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"Sports teaching at the college doesn't even approach the required standard".

This sentence has been taken from Cambridge Dictionary. To know the meaning of "approach" I searched in this dictionary and I found this sentence.

What would happen if I wrote "Teaching sports at the college..." instead of "Sports teaching at the college.."?

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'Sports teaching' would serve as a 'compound noun' there. But if you rewrite in your way, 'teaching' and 'sports' will make two different words.

It'd look more like you are the teacher, and sharing your experience as the sentence starts with 'teaching'.

Imagine, you are a coach and you also run a private academy. Now the conversation may go like -

"Yeah, I'm a sport teacher. I teach sport at both college and my private coaching class."

"Oh, I see! Do you find any difference?"

"Certainly! Teaching sports at the college doesn't even approach the required standard!"

"Why so?"

"Because of lack of required sports accessories. At my academy, I have enough of them!"

On the other hand...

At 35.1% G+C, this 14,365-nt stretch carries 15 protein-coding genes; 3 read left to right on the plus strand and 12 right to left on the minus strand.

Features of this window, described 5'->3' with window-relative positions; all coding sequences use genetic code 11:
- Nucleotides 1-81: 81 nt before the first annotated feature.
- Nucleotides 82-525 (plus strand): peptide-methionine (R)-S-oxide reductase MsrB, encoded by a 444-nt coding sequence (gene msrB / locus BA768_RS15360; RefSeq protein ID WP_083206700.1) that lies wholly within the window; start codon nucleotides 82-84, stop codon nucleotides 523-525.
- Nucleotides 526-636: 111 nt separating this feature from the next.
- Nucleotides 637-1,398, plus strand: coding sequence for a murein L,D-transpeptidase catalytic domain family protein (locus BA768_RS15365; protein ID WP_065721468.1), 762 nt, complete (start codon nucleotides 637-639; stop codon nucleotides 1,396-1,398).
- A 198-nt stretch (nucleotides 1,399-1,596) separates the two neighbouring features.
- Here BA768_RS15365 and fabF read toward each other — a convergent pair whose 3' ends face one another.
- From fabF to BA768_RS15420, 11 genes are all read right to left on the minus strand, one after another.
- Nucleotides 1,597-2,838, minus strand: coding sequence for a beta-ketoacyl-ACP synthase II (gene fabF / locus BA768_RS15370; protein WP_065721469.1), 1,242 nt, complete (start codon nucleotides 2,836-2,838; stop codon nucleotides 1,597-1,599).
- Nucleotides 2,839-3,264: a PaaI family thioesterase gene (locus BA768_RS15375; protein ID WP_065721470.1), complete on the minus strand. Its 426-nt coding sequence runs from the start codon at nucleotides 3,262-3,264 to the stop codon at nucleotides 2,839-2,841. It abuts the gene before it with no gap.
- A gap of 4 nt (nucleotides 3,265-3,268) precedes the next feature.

"Sports teaching at the college doesn't even approach the required standard".

talks about the straight statement i.e. your observation. Something like -

"Healthcare has become an industry now."

  • "Marrying a girl does not mean that you can do everything with her whatever you want". Can I write "A girl marrying does not mean .... ......", though the meaning of it will be different? I think the later would be wrong. Because "A girl marrying" means "A girl who is going to marry" or "A girl who married". But "marrying a girl" means a male married a girl. Please tell me when word inversion like "sports teaching/teaching sports" are legal and when they are illegal. – Nazmul Hassan Apr 9 '16 at 6:27
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    Compound nouns are tricky. And, not all two different nouns put together make a sensible compound noun! You just discovered the one. – Maulik V Apr 9 '16 at 6:57

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